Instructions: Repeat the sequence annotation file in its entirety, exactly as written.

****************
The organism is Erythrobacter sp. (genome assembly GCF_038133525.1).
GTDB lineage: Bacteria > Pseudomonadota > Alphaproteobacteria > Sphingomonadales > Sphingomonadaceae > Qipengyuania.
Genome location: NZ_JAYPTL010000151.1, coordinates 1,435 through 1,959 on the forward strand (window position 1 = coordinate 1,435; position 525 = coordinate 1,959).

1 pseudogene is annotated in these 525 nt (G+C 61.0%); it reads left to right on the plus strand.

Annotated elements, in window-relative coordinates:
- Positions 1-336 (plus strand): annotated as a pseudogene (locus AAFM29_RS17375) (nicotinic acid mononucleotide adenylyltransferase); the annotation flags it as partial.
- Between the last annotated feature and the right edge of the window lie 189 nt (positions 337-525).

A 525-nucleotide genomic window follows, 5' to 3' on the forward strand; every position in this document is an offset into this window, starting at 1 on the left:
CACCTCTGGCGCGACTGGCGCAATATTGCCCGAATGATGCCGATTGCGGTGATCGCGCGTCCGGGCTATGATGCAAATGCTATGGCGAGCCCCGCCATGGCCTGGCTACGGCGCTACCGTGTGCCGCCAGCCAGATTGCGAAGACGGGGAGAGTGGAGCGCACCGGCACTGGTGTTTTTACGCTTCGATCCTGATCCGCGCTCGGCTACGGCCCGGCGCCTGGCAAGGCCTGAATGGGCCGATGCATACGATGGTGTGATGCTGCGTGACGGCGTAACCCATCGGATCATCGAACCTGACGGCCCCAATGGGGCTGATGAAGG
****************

The organism is Erythrobacter sp. (genome assembly GCF_038133525.1).
GTDB lineage: Bacteria > Pseudomonadota > Alphaproteobacteria > Sphingomonadales > Sphingomonadaceae > Qipengyuania.
Genome location: NZ_JAYPTL010000151.1, coordinates 1,435 through 1,959 on the forward strand (window position 1 = coordinate 1,435; position 525 = coordinate 1,959).

1 pseudogene is annotated in these 525 nt (G+C 61.0%); it reads left to right on the plus strand.

Annotated elements, in window-relative coordinates:
- Positions 1-336 (plus strand): annotated as a pseudogene (locus AAFM29_RS17375) (nicotinic acid mononucleotide adenylyltransferase); the annotation flags it as partial.
- Between the last annotated feature and the right edge of the window lie 189 nt (positions 337-525).

A 525-nucleotide genomic window follows, 5' to 3' on the forward strand; every position in this document is an offset into this window, starting at 1 on the left:
CACCTCTGGCGCGACTGGCGCAATATTGCCCGAATGATGCCGATTGCGGTGATCGCGCGTCCGGGCTATGATGCAAATGCTATGGCGAGCCCCGCCATGGCCTGGCTACGGCGCTACCGTGTGCCGCCAGCCAGATTGCGAAGACGGGGAGAGTGGAGCGCACCGGCACTGGTGTTTTTACGCTTCGATCCTGATCCGCGCTCGGCTACGGCCCGGCGCCTGGCAAGGCCTGAATGGGCCGATGCATACGATGGTGTGATGCTGCGTGACGGCGTAACCCATCGGATCATCGAACCTGACGGCCCCAATGGGGCTGATGAAGG